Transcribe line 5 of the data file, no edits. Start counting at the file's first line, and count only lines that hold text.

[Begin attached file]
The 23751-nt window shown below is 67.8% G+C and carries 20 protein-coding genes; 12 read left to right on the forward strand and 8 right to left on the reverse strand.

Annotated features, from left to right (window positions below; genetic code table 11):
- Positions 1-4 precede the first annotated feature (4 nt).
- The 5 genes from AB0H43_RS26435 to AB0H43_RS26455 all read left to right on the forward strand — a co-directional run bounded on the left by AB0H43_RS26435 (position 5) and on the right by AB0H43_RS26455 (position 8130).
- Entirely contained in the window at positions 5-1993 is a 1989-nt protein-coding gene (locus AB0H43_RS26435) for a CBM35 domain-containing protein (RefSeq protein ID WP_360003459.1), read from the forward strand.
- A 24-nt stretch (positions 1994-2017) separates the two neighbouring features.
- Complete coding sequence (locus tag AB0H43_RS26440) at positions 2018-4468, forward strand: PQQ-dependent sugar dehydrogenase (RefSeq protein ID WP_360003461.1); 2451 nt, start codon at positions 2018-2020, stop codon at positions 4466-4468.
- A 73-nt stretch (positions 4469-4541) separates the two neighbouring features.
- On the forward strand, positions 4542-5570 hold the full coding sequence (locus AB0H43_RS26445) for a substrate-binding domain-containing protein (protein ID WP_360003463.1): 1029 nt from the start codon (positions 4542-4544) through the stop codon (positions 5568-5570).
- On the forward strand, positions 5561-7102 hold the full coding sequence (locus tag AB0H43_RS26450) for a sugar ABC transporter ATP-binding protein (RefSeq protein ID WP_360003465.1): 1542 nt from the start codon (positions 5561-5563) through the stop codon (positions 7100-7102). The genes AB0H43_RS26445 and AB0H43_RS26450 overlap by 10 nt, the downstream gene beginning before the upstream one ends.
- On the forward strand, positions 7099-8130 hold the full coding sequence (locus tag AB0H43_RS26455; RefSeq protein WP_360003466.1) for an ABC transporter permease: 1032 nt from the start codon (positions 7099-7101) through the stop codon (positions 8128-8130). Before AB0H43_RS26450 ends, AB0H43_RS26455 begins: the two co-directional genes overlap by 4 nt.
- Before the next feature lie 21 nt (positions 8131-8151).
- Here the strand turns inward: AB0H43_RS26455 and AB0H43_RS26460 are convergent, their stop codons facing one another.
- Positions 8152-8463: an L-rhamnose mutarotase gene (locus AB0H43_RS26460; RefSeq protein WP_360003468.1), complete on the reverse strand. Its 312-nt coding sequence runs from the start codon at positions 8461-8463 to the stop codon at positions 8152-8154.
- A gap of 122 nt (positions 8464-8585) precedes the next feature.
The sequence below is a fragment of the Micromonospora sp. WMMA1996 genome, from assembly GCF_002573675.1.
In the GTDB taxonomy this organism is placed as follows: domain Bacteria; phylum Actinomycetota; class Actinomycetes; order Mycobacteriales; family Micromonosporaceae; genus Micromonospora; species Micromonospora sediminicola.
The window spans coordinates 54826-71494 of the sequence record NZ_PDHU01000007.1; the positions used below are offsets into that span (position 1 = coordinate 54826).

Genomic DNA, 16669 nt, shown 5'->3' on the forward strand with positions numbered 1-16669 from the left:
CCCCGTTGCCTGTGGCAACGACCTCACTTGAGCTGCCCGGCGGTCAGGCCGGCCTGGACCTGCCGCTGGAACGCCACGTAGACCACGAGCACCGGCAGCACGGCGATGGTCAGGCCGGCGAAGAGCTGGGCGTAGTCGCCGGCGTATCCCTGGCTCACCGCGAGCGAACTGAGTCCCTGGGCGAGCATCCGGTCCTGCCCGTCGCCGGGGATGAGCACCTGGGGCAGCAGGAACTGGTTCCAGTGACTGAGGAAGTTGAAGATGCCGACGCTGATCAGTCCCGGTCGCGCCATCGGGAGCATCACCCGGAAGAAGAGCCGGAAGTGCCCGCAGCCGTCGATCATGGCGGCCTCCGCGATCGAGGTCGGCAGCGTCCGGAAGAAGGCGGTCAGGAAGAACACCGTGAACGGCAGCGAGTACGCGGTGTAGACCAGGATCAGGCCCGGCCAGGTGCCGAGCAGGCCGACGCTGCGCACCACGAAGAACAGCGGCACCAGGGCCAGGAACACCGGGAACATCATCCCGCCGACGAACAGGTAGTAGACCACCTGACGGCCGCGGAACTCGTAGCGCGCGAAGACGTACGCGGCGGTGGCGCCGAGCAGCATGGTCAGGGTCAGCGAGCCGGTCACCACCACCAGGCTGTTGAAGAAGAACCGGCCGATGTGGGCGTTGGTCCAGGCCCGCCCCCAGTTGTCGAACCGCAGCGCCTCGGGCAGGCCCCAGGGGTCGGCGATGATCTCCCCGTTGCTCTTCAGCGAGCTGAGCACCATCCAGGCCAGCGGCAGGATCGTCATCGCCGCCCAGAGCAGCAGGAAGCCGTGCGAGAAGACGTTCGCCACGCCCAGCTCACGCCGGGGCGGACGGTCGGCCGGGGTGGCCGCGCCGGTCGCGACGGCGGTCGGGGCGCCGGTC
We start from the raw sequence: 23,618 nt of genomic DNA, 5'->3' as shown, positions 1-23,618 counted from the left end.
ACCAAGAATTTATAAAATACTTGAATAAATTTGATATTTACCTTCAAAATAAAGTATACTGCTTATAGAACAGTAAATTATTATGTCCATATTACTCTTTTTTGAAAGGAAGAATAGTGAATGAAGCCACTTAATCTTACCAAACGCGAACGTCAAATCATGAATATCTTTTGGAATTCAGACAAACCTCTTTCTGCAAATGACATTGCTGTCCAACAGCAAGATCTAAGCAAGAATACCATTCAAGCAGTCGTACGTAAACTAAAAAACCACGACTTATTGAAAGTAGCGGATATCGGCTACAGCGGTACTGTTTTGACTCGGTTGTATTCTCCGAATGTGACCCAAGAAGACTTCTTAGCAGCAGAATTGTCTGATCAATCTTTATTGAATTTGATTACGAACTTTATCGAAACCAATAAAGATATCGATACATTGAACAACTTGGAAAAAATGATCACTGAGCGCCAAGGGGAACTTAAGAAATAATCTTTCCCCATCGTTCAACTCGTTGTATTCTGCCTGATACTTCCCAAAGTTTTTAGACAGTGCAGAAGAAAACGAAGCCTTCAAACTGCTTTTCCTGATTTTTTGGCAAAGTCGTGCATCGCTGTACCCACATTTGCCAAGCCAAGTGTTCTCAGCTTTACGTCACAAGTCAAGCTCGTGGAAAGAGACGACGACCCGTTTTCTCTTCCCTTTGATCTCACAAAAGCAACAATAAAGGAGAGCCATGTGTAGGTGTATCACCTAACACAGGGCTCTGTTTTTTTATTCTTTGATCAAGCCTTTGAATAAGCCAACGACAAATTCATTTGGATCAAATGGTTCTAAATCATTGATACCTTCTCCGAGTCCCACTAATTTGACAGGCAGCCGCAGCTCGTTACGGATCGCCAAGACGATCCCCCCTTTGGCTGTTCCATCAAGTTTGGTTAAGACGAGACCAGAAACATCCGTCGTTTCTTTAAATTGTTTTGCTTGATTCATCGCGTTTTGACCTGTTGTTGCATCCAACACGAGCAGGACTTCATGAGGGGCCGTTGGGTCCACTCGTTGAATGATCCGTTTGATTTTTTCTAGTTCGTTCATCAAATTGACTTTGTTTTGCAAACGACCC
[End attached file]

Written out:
- Entirely contained in the window at positions 5-1993 is a 1989-nt protein-coding gene (locus AB0H43_RS26435) for a CBM35 domain-containing protein (RefSeq protein ID WP_360003459.1), read from the forward strand.